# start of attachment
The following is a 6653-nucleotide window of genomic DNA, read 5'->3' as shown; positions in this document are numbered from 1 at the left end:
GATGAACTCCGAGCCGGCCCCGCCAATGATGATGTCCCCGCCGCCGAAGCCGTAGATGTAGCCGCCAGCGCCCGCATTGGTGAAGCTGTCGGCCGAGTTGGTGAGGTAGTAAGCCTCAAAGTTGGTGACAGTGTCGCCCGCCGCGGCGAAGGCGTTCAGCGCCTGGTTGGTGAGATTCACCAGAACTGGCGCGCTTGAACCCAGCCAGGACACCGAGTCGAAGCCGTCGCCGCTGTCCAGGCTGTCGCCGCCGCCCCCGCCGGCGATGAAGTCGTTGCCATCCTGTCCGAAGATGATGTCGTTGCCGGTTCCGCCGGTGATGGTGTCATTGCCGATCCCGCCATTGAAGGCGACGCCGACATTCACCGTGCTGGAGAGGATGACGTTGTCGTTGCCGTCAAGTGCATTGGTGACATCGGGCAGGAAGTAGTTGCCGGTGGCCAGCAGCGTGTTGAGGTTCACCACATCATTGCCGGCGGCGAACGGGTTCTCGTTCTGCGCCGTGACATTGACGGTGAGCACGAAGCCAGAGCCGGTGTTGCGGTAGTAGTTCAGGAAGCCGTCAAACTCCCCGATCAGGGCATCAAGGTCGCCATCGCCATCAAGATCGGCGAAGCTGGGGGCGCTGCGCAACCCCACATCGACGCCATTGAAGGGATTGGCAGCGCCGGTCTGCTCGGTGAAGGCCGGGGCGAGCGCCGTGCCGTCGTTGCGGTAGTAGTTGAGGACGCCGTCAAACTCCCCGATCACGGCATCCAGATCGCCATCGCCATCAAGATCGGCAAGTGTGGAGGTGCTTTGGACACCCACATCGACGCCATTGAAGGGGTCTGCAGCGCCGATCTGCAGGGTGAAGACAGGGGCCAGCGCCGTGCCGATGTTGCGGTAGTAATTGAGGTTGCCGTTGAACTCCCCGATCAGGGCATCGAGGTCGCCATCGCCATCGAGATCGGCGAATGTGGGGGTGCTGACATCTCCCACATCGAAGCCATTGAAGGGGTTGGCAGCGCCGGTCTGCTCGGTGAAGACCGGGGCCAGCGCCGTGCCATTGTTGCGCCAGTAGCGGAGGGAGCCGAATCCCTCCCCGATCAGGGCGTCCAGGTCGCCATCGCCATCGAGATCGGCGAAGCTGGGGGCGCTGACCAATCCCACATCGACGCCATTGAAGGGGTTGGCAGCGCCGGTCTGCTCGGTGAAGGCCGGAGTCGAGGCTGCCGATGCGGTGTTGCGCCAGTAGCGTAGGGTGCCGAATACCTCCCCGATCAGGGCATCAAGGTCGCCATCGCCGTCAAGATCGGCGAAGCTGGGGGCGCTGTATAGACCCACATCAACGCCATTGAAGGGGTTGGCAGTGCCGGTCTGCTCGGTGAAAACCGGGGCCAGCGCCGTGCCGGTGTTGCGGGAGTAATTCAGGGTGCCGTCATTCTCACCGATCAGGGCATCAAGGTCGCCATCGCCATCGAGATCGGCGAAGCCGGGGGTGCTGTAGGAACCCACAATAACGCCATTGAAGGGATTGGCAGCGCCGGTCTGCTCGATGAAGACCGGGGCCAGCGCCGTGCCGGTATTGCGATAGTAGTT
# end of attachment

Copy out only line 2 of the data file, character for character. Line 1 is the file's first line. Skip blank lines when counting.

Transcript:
GATGAACTCCGAGCCGGCCCCGCCAATGATGATGTCCCCGCCGCCGAAGCCGTAGATGTAGCCGCCAGCGCCCGCATTGGTGAAGCTGTCGGCCGAGTTGGTGAGGTAGTAAGCCTCAAAGTTGGTGACAGTGTCGCCCGCCGCGGCGAAGGCGTTCAGCGCCTGGTTGGTGAGATTCACCAGAACTGGCGCGCTTGAACCCAGCCAGGACACCGAGTCGAAGCCGTCGCCGCTGTCCAGGCTGTCGCCGCCGCCCCCGCCGGCGATGAAGTCGTTGCCATCCTGTCCGAAGATGATGTCGTTGCCGGTTCCGCCGGTGATGGTGTCATTGCCGATCCCGCCATTGAAGGCGACGCCGACATTCACCGTGCTGGAGAGGATGACGTTGTCGTTGCCGTCAAGTGCATTGGTGACATCGGGCAGGAAGTAGTTGCCGGTGGCCAGCAGCGTGTTGAGGTTCACCACATCATTGCCGGCGGCGAACGGGTTCTCGTTCTGCGCCGTGACATTGACGGTGAGCACGAAGCCAGAGCCGGTGTTGCGGTAGTAGTTCAGGAAGCCGTCAAACTCCCCGATCAGGGCATCAAGGTCGCCATCGCCATCAAGATCGGCGAAGCTGGGGGCGCTGCGCAACCCCACATCGACGCCATTGAAGGGATTGGCAGCGCCGGTCTGCTCGGTGAAGGCCGGGGCGAGCGCCGTGCCGTCGTTGCGGTAGTAGTTGAGGACGCCGTCAAACTCCCCGATCACGGCATCCAGATCGCCATCGCCATCAAGATCGGCAAGTGTGGAGGTGCTTTGGACACCCACATCGACGCCATTGAAGGGGTCTGCAGCGCCGATCTGCAGGGTGAAGACAGGGGCCAGCGCCGTGCCGATGTTGCGGTAGTAATTGAGGTTGCCGTTGAACTCCCCGATCAGGGCATCGAGGTCGCCATCGCCATCGAGATCGGCGAATGTGGGGGTGCTGACATCTCCCACATCGAAGCCATTGAAGGGGTTGGCAGCGCCGGTCTGCTCGGTGAAGACCGGGGCCAGCGCCGTGCCATTGTTGCGCCAGTAGCGGAGGGAGCCGAATCCCTCCCCGATCAGGGCGTCCAGGTCGCCATCGCCATCGAGATCGGCGAAGCTGGGGGCGCTGACCAATCCCACATCGACGCCATTGAAGGGGTTGGCAGCGCCGGTCTGCTCGGTGAAGGCCGGAGTCGAGGCTGCCGATGCGGTGTTGCGCCAGTAGCGTAGGGTGCCGAATACCTCCCCGATCAGGGCATCAAGGTCGCCATCGCCGTCAAGATCGGCGAAGCTGGGGGCGCTGTATAGACCCACATCAACGCCATTGAAGGGGTTGGCAGTGCCGGTCTGCTCGGTGAAAACCGGGGCCAGCGCCGTGCCGGTGTTGCGGGAGTAATTCAGGGTGCCGTCATTCTCACCGATCAGGGCATCAAGGTCGCCATCGCCATCGAGATCGGCGAAGCCGGGGGTGCTGTAGGAACCCACAATAACGCCATTGAAGGGATTGGCAGCGCCGGTCTGCTCGATGAAGACCGGGGCCAGCGCCGTGCCGGTATTGCGATAGTAGTT